I think that telling the novel's story from a wise child's viewpoint was key to getting the story told with its mixture of knowing and unknowing, yet also made for an occasionally choppy narrative. Sometimes the plot's building blocks were obvious, and the depiction of the passage of time seemed irregular. Maybe the next time we actually see each other, we could chat a bit more about Mockingbird and my own memories of growing up in Virginia. Don't think that I will be reading Watchman, as I am suspicious of the motivation for publishing the book and wonder if Harper Lee actually did want that to happen.

    Switching topics...that cake looks mighty good! xo

  7. Thank you for hauling yourself down to Tunbridge Wells, and bearing miniature versions of the cake! Lovely to see you and your ladies x

  8. You drove to Italy? I'm impressed. Ive tried to persuade my husband to drive but he won't as he only has 2 weeks leave in the summer & they, being very precious, are to be maximised and that doesn't involve driving, anywhwere. I have very fond memories of driving to Italy as a child. The tunnels, the Alps and Hotels. We didn't usually stay in hotels. It was camping for us all the way.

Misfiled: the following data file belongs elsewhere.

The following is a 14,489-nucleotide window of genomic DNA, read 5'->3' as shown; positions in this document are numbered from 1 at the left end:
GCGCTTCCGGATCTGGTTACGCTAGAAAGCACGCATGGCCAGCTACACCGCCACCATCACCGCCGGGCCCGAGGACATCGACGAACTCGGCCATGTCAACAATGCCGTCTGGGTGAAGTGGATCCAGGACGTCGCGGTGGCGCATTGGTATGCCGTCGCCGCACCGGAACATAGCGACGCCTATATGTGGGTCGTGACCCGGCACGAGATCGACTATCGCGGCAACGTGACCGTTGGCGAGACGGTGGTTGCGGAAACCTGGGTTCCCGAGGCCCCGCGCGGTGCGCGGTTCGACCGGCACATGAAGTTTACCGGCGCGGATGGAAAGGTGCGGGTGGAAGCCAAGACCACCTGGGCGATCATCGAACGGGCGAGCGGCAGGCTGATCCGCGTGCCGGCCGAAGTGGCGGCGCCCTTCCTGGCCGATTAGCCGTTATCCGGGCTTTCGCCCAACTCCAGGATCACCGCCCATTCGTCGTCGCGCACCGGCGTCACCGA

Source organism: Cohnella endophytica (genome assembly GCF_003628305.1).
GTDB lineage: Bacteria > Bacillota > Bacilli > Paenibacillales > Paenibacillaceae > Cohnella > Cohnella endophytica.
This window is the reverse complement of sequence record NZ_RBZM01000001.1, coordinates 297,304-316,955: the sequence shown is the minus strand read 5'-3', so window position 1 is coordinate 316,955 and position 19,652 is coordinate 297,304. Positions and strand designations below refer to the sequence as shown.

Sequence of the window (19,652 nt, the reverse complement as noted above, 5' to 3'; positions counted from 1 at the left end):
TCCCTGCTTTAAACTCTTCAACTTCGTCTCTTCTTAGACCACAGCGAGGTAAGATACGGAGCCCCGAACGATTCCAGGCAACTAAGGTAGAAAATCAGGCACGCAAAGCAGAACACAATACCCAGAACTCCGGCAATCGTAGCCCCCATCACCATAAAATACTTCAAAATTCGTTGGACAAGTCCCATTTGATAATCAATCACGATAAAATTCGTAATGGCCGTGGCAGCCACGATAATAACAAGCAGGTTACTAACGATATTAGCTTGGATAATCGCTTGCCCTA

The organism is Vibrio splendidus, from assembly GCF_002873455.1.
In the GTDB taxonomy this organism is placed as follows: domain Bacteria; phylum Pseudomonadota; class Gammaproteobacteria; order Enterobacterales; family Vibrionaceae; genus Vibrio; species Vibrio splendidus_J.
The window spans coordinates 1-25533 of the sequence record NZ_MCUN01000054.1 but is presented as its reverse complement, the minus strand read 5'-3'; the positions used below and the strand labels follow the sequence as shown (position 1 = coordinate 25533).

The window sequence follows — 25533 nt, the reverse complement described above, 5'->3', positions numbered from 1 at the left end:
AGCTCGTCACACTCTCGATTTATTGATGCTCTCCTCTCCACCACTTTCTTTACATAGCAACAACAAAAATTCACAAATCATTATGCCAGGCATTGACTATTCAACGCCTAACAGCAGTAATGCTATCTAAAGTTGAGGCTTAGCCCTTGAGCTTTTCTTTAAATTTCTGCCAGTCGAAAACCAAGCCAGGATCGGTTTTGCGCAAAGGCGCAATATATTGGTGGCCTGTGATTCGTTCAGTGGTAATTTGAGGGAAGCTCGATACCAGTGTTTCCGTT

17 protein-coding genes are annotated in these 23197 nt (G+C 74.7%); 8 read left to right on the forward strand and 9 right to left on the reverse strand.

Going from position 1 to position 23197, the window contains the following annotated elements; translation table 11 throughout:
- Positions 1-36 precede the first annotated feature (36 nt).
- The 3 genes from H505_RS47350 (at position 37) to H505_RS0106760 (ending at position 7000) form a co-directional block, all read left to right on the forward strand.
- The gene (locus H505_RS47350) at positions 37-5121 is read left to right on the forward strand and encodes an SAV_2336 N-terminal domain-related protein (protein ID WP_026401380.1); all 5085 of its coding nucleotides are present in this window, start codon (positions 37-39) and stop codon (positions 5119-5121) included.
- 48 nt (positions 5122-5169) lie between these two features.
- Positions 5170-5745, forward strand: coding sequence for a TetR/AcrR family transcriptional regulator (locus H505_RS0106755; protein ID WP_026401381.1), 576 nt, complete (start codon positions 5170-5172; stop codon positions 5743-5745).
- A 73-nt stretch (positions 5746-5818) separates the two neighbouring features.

9. So glad you had such a great time away!! The return from holiday cake looks delicious! I hope that all will be well for your son. xx

  10. I thoroughly enjoyed your postcards, thank you.

    I read the Harper Lee just the other day and I must say that I was disappointed in it. So two books read so far this month and I have no idea what is in the pipeline.

    Your cake looks delicious, I will bake something tomorrow since I have apples...

  11. Oh no, that's more books I need to read (in addition to Capture the Castle' and 'The Pink Suit' that I've just read about elsewhere. I won't be attempting Courgette cake though - I have been banned from making cakes with courgettes - no one liked mine xxx

  12. Lovely holiday pics and another varied and interesting book list. Hope the washing machine has been repaired or replaced by now, and that you don't already need another break after being plunged back into normal life.

  13. I really enjoyed your postcards - i've never been there but your pictures tempt me! hope the washing machine is fixed soon.

  14. I enjoyed the tour around Tuscany and I'm glad it was a reviving holiday for you both.Good to have you home and back to reading about those cakes and books! I couldn't give our courgettes away fast enough and some did come back to us as cake - although made by my friend and not myself I hasten to add. Now we're in the same boat with figs, which neither of us like. This time they're queueing up to relieve us of our crop but I doubt there's a cake to be made with them... or is there?